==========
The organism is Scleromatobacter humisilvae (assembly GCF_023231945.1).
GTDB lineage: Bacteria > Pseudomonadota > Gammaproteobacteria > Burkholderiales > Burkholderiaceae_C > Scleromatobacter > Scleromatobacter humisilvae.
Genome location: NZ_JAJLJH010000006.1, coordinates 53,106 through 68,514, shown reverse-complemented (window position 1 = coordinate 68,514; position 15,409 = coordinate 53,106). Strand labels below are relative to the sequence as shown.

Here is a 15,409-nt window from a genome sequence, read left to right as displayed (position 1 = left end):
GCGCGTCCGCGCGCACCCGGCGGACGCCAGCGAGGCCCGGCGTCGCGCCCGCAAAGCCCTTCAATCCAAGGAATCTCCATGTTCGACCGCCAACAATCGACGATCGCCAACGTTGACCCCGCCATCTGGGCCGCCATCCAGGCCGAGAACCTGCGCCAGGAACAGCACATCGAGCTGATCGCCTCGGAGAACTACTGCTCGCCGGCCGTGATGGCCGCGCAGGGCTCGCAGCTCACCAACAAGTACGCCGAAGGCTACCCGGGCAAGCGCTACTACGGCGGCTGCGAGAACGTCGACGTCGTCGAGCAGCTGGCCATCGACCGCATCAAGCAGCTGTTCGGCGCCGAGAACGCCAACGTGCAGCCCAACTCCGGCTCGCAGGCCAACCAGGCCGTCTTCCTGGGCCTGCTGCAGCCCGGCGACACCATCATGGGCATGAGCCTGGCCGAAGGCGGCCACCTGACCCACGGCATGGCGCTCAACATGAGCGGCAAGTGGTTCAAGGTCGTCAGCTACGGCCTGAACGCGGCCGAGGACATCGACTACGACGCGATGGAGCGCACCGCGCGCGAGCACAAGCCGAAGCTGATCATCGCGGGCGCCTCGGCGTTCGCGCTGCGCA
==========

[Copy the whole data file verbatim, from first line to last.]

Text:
The organism is Scleromatobacter humisilvae (assembly GCF_023231945.1).
GTDB lineage: Bacteria > Pseudomonadota > Gammaproteobacteria > Burkholderiales > Burkholderiaceae_C > Scleromatobacter > Scleromatobacter humisilvae.
Genome location: NZ_JAJLJH010000006.1, coordinates 53,106 through 68,514, shown reverse-complemented (window position 1 = coordinate 68,514; position 15,409 = coordinate 53,106). Strand labels below are relative to the sequence as shown.

Here is a 15,409-nt window from a genome sequence, read left to right as displayed (position 1 = left end):
GCGCGTCCGCGCGCACCCGGCGGACGCCAGCGAGGCCCGGCGTCGCGCCCGCAAAGCCCTTCAATCCAAGGAATCTCCATGTTCGACCGCCAACAATCGACGATCGCCAACGTTGACCCCGCCATCTGGGCCGCCATCCAGGCCGAGAACCTGCGCCAGGAACAGCACATCGAGCTGATCGCCTCGGAGAACTACTGCTCGCCGGCCGTGATGGCCGCGCAGGGCTCGCAGCTCACCAACAAGTACGCCGAAGGCTACCCGGGCAAGCGCTACTACGGCGGCTGCGAGAACGTCGACGTCGTCGAGCAGCTGGCCATCGACCGCATCAAGCAGCTGTTCGGCGCCGAGAACGCCAACGTGCAGCCCAACTCCGGCTCGCAGGCCAACCAGGCCGTCTTCCTGGGCCTGCTGCAGCCCGGCGACACCATCATGGGCATGAGCCTGGCCGAAGGCGGCCACCTGACCCACGGCATGGCGCTCAACATGAGCGGCAAGTGGTTCAAGGTCGTCAGCTACGGCCTGAACGCGGCCGAGGACATCGACTACGACGCGATGGAGCGCACCGCGCGCGAGCACAAGCCGAAGCTGATCATCGCGGGCGCCTCGGCGTTCGCGCTGCGCA